February 2015, living archive

Visionary Archive: It all depends #5: Flora Gomes

PO DI SANGUI, 1996

Flora Gomes’ sensational feature film debut "Mortu Nega" (1988) was long considered considered the beginning of cinema in Guinea-Bissau, and the director has remained one of the industry's most important actors. His early work as a documentarist of the Guinean liberation struggle is less known - it is a collective film oeuvre interwoven with the decolonization process that has come back into focus thanks to Arsenal's "Visionary Archive" project. (Forum Expanded panel at the Berlinale on 11.2). The cinema evening on 17.2 gives an opportunity to see and discuss two films with Flora Gomes: his feature film PO DI SANGUI (1996) about an exodus from a drought-threatened village community, and the last film by the Senegalese visionary of cinema Djibril Diop Mambéty - LA PETITE VENDEUSE DE SOLEIL (1999).

PO DI SANGUI, Flora Gomes, Guinea-Bissau 1996, OV/GeS, 95 min

In the village where PO DI SANGUI takes place, the essential opposition of our being, the one life-affirming, the other life-threatening, cross paths. In Amanha Lundju a tree is planted at every birth. This tree grows up with the child, growing even taller, surviving the child and becoming his or her soul. When Dou returns to the village after a long absence, he finds out that his twin brother Hami has died. While Dou's own tree is wasting away, his dead brother's tree is strong and teeming with life. Its sap is blood red: a blood tree (po di sangui) that becomes a silent advisor to Dou.
Flora Gomes's visually gripping narrative not only contains a mysticism that is seemingly timeless, it is also charged with a dense subtext of cultural and political connotations. It's about ecological and social questions such as the threat of water shortage, the depletion of tropical timber, and the emigration of the young generation, but also about the still palpable repercussions of the long struggle for independence from Portuguese colonialism. The exodus, which the village community eventually decides on, becomes an emblem, not as the solution to the problem, but as a necessary passage into a still open future.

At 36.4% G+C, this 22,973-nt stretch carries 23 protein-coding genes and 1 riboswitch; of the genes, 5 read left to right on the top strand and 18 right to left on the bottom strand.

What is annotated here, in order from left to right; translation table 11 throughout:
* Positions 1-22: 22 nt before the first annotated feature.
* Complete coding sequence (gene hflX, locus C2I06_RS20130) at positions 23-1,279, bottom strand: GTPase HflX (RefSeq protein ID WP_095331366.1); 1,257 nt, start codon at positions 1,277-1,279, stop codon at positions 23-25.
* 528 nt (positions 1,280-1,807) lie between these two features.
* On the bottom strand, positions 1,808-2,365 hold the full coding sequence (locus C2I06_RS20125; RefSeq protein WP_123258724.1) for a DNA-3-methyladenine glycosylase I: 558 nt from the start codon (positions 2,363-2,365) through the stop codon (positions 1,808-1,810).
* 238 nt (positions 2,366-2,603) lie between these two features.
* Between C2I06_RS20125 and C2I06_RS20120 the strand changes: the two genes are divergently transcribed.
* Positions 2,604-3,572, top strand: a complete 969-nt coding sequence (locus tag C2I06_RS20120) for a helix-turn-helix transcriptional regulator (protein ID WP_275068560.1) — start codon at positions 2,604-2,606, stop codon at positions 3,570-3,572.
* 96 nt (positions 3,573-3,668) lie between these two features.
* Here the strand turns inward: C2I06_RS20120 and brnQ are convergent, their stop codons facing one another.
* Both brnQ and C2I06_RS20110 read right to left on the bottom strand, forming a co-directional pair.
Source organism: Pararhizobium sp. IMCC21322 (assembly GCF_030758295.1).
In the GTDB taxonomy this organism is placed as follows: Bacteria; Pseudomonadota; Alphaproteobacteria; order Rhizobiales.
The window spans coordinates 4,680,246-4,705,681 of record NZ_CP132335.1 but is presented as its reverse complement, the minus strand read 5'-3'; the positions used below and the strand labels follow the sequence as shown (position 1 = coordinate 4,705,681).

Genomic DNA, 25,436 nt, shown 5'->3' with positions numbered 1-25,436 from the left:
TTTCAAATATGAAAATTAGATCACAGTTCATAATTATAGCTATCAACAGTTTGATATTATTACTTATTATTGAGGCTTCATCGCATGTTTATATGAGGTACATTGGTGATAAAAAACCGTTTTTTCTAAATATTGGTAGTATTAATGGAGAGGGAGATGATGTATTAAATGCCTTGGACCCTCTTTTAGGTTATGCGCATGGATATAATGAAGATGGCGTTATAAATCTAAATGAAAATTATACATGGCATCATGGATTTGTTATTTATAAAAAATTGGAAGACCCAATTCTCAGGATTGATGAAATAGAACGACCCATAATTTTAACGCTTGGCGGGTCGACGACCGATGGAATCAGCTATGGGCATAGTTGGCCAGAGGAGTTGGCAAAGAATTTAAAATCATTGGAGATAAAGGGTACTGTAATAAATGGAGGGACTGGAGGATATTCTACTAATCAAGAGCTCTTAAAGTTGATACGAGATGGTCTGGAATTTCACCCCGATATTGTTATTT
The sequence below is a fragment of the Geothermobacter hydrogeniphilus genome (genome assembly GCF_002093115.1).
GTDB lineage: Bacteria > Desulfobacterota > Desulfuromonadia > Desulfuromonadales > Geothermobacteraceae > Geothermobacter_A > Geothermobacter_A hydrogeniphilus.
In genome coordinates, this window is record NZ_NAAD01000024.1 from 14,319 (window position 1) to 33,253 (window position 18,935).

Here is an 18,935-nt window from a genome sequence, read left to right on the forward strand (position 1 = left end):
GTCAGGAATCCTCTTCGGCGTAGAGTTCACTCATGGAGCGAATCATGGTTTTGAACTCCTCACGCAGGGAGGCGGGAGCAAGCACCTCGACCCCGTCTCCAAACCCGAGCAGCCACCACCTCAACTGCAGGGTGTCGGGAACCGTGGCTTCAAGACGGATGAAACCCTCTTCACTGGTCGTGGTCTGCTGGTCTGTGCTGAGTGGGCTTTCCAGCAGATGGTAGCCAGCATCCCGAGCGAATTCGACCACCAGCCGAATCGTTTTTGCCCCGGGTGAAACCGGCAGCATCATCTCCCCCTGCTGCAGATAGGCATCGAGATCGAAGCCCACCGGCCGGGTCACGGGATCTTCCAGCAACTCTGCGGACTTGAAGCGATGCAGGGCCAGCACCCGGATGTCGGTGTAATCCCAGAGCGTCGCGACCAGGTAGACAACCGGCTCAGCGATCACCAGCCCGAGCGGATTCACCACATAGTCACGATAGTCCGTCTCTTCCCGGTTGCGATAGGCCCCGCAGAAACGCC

LA PETITE VENDEUSE DE SOLEIL (The Little Girl Who Sold the Sun), Djibril Diop Mambéty, Senegal 1999, OV/GeS 41 min

LA PETITE VENDEUSE DE SOLEIL: In Dakar, selling newspapers on the street is actually always done by boys, but Sili challenges that exclusive rule. She's perhaps twelve or thirteen years old, walks with a limp, and lives with her blind grandmother, who goes into the city with her each day to beg. After a bad clash with the gang of paperboys, she decides not to put up with such attacks and, despite all the hardships, to become a salesgirl for the pro-government paper Le Soleil.
Mambéty's last film LA PETITE VENDEUSE DE SOLEIL is the second part of an uncompleted trilogy on the “history of the little people” (histoire des petites gens). LA PETITE VENDEUSE DE SOLEIL was finished after Mambéty's death in 1998 under the direction of the Swiss producer Silvia Voser. The film is joyful and poignant, full of eccentric characters, and provides a vision of great happiness in the midst of complete desperation. LA PETITE VENDEUSE DE SOLEIL is permeated with music – which is the story, narrative, and elixir of life and is the focus of an analytical kind of filmmaking that works with ambiguity at all levels and cultivates small intersections of various narrative strands. But LA PETITE VENDEUSE DE SOLEIL is also a film about the future, that of the little salesgirl, and also that of the other children, of the stunted and shriveled; a future in which wisdom and madness lay side by side, and in which it takes a lot of wit and bravery to live with any respect.

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